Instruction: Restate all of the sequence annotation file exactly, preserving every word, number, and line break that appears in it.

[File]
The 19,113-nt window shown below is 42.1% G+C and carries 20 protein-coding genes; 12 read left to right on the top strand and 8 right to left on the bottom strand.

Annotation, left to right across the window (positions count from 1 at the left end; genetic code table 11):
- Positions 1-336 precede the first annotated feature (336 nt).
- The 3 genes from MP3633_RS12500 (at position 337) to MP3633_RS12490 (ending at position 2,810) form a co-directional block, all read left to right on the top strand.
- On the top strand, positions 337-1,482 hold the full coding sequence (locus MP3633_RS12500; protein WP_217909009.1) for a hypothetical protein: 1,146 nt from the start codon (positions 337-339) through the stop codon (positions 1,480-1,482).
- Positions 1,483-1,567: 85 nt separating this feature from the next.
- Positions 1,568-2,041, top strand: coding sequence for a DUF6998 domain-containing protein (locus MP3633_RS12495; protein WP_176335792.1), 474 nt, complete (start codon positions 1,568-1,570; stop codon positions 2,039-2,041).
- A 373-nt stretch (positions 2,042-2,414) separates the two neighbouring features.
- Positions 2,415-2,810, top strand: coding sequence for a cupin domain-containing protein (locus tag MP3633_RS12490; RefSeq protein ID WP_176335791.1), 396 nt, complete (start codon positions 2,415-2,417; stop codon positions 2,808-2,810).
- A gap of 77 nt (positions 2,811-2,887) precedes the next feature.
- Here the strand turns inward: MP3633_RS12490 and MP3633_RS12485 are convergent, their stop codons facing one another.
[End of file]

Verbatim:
The 19,113-nt window shown below is 42.1% G+C and carries 20 protein-coding genes; 12 read left to right on the top strand and 8 right to left on the bottom strand.

Annotation, left to right across the window (positions count from 1 at the left end; genetic code table 11):
- Positions 1-336 precede the first annotated feature (336 nt).
- The 3 genes from MP3633_RS12500 (at position 337) to MP3633_RS12490 (ending at position 2,810) form a co-directional block, all read left to right on the top strand.
- On the top strand, positions 337-1,482 hold the full coding sequence (locus MP3633_RS12500; protein WP_217909009.1) for a hypothetical protein: 1,146 nt from the start codon (positions 337-339) through the stop codon (positions 1,480-1,482).
- Positions 1,483-1,567: 85 nt separating this feature from the next.
- Positions 1,568-2,041, top strand: coding sequence for a DUF6998 domain-containing protein (locus MP3633_RS12495; protein WP_176335792.1), 474 nt, complete (start codon positions 1,568-1,570; stop codon positions 2,039-2,041).
- A 373-nt stretch (positions 2,042-2,414) separates the two neighbouring features.
- Positions 2,415-2,810, top strand: coding sequence for a cupin domain-containing protein (locus tag MP3633_RS12490; RefSeq protein ID WP_176335791.1), 396 nt, complete (start codon positions 2,415-2,417; stop codon positions 2,808-2,810).
- A gap of 77 nt (positions 2,811-2,887) precedes the next feature.
- Here the strand turns inward: MP3633_RS12490 and MP3633_RS12485 are convergent, their stop codons facing one another.